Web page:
The Chronicle

Nqobile Tshili, Chronicle Reporter 

THE National Peace and Reconciliation Commission (NPRC) has said it has started laying the groundwork for the process that will culminate in Gukurahundi exhumations, with President Mnangagwa expected to participate in an indaba to map the way forward.

The NPRC has since started training provincial peace committees that will engage people leading to public hearings and exhumations.

President Mnangagwa has encouraged citizens to openly speak on Gukurahundi and has reiterated that no subject should be made taboo in resolving conflict.

The President has so far held two meetings with civil society and a separate one with chiefs to promote national healing.

The NPRC is expected to lead the exhumation and reburials of Gukurahundi victims, some of  whom were buried in mass and shallow graves at the height of the 1980s disturbances largely concentrated in Matabeleland and Midlands provinces. 

Provincial peace committees that consist of various societal groups who are players on issues to do with conflict resolutions are playing a role in the process.

When the Bulawayo provincial peace committee was constituted last year, it identified issues of concern in the city that include Gukurahundi, importation of labour, non-enrolment of students from Matabeleland region at tertiary institution in the region and resuscitation of the city’s industries among others. 

Addressing a Press conference during the Bulawayo provincial peace committee training workshop yesterday, NPRC chairperson Justice Selo Nare said the provincial peace building committees will the lay the groundwork for public hearings and exhumation processes. 

 “Presently, as a commission, we are not sitting idle; we are working hard. That is why we are taking the matters further. This training session of the peace committees and hearing the other side and how to look into it (exhumations) and after that we can come to a stage where we are going to be conducting hearings that are important so that we know exactly what the people are saying,” said Justice Nare.

Justice Nare said the President is expected to hold an inclusive meeting with various players from the region to tackle Gukurahundi matters. 

“We do believe in the most recent future as the President said we would be holding a meeting that will include various stakeholders including the chiefs in order to map the way forward. Chiefs are a very important stakeholder group with regards the interesting subject of exhumations,” said Justice Nare.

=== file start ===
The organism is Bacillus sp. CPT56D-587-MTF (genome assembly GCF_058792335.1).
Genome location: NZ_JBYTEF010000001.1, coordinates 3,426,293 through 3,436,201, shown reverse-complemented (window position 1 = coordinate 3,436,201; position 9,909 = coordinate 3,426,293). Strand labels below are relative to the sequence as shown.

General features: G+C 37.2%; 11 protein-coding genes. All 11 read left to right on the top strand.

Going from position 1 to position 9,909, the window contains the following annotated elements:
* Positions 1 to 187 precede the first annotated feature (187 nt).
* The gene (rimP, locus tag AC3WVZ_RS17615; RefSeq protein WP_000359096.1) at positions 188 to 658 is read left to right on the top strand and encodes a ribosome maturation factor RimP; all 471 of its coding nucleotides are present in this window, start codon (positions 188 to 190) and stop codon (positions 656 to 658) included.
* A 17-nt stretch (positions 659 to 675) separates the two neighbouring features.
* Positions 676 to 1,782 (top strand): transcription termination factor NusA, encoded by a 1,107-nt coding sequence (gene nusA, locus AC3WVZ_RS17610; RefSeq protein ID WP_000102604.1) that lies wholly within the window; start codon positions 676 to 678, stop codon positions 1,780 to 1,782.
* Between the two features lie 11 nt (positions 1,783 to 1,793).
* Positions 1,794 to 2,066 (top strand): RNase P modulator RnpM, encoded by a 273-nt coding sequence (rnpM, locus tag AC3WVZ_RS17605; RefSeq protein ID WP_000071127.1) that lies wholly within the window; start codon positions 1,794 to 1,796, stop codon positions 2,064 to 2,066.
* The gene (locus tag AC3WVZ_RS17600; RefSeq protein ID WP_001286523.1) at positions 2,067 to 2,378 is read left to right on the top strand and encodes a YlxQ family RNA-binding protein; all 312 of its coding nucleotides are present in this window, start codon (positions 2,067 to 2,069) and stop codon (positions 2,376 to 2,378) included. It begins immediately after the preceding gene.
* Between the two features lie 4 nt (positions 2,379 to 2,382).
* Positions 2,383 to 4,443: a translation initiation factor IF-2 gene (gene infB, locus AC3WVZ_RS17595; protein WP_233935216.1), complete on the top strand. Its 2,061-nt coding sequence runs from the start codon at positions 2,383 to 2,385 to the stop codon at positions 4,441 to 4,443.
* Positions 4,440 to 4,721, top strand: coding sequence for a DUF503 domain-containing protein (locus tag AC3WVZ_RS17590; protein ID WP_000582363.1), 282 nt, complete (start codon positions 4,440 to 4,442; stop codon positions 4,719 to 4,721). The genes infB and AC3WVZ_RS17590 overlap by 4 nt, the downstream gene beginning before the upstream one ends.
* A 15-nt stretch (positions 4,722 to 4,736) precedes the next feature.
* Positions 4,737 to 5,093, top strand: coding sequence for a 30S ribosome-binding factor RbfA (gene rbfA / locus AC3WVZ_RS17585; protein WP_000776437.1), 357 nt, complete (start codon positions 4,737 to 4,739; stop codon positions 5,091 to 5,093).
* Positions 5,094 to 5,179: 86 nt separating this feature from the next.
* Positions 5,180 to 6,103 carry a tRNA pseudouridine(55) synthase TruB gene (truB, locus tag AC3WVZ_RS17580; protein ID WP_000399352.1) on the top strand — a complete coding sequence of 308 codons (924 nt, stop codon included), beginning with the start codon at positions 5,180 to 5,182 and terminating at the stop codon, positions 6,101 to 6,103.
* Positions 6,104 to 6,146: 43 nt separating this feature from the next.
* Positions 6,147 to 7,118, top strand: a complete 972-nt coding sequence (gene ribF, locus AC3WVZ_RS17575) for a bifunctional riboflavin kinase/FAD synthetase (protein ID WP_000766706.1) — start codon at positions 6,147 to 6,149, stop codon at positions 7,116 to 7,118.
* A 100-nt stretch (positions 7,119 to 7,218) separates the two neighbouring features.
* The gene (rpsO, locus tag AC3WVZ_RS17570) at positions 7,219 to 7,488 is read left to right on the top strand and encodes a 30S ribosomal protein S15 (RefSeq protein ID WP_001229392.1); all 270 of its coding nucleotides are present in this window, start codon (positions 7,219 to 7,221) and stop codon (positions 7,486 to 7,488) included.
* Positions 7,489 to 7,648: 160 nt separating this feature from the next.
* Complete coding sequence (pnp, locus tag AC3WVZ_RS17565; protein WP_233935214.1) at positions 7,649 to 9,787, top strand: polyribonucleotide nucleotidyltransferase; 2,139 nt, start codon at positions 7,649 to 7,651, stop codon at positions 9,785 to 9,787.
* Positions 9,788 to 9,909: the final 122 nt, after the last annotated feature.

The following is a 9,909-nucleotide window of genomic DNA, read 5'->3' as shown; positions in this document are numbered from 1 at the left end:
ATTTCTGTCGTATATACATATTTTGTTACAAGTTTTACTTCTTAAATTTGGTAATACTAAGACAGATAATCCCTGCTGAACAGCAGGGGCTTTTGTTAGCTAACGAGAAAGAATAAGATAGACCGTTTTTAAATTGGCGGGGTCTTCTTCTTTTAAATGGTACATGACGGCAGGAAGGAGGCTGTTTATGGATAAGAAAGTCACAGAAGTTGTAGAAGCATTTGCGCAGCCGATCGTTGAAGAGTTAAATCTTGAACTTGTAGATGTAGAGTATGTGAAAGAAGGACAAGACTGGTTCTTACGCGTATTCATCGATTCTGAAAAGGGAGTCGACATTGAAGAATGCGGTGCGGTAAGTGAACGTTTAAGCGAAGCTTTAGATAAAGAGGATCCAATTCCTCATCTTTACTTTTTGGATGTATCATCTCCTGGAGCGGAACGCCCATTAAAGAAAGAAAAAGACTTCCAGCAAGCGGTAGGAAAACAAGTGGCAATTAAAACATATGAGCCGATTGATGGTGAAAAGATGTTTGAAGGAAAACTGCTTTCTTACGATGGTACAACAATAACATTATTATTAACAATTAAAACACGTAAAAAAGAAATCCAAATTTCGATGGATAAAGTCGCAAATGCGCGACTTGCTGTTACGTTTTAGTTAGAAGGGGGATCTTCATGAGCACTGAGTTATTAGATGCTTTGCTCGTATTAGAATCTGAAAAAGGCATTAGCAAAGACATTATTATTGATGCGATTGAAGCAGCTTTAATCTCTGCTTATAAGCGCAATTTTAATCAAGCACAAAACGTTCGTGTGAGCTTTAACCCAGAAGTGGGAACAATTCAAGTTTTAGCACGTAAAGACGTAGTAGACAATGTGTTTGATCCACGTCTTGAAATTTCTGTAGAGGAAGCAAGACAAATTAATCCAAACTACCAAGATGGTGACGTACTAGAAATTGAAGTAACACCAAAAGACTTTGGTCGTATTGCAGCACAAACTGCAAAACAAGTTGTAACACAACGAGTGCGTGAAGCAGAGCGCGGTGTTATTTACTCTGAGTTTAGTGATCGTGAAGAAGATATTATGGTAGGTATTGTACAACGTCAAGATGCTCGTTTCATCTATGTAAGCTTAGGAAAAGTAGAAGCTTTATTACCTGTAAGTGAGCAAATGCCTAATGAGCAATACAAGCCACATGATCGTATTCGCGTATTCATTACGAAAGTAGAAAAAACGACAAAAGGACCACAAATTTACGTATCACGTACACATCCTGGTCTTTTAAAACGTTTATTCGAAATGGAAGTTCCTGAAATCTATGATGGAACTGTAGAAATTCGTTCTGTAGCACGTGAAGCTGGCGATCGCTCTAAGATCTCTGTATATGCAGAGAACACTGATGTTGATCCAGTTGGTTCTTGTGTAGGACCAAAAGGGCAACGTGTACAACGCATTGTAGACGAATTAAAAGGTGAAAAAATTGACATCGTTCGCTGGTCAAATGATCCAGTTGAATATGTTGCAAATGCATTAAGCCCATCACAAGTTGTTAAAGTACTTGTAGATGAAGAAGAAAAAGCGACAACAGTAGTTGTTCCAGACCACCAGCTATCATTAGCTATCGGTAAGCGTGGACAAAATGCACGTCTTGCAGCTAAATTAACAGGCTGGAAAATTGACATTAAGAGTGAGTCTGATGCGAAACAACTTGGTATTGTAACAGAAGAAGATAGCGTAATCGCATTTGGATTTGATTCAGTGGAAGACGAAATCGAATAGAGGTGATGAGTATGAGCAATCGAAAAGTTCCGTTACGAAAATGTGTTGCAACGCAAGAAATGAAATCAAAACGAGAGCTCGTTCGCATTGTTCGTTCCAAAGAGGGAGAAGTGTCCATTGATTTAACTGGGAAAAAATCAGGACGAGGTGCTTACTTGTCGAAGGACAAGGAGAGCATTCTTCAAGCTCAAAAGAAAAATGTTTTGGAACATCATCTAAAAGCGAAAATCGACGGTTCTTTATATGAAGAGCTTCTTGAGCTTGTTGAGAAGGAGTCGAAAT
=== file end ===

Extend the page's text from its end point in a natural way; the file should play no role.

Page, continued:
He said President Mnangagwa’s engagements with civil society organisations from Matabeleland region complements peace building efforts.

Justice Nare said although NPRC was not part of the first meeting between the President and Matabeleland Collective, they were later incorporated into the discussions as issues that arose from that engagement touched on their constitutional mandate.

He said while many people are demanding answers on when exhumations should be conducted, due processes have to be followed to effectively deliver on lasting peace.

Yesterday, the Bulawayo provincial peace committee was holding its first training workshop after being constituted last year.

Commissioner Leslie Ncube, who is assigned to Matabeleland North and Matabeleland South, leads the provincial peace committee and is deputised by Ms Nokuthula Dube from Ukuthula Trust.

The three-day training workshop which ends tomorrow is being conducted under closed doors due to the sensitivity of conflict issues to allow participants to effectively contribute in the peace building processes.

He said Gotore then proceeded to a bedroom hut which he shared with Tawanda and Shan, where he allegedly fatally struck Shan twice on the head. 

Gotore left the hut and went to a shed across the same homestead where Mr Sibanda was sitting with his wife Ms Gotore and Ms Shumba. 

Upon arrival at the shed, police said, Gotore struck Ms Shumba once on the collarbone and the woman collapsed and died on the spot.

Mr Sibanda tried to disarm him but was overpowered.

Mr Sibanda and his wife fled from the scene with the accused in pursuit. He failed to catch the couple, police said.

Gotore allegedly walked back towards the homestead and proceeded to the cattle pen where he tied a cow to a tree before axing it to death. He also axed a calf. The two beasts belonged to Mr Sibanda.

Ms Munsaka, with her one year old baby strapped to her back, screamed for help while running towards Mr Sibanda’s bedroom hut to seek help after seeing that her husband had died, not knowing the couple had fled from the scene.

Police said Gotore chased after her into a maize field where after catching up with her, struck her with an axe several times causing her instant death. The baby was still on its dead mother’s back when Gotore struck it once on the shoulder causing its instant death.

The deceased’s bodies were taken to Bulawayo for postmortem while the axe was recovered. 

Gotore was arrested and is detained at Lusulu Police Station on allegations of [email protected]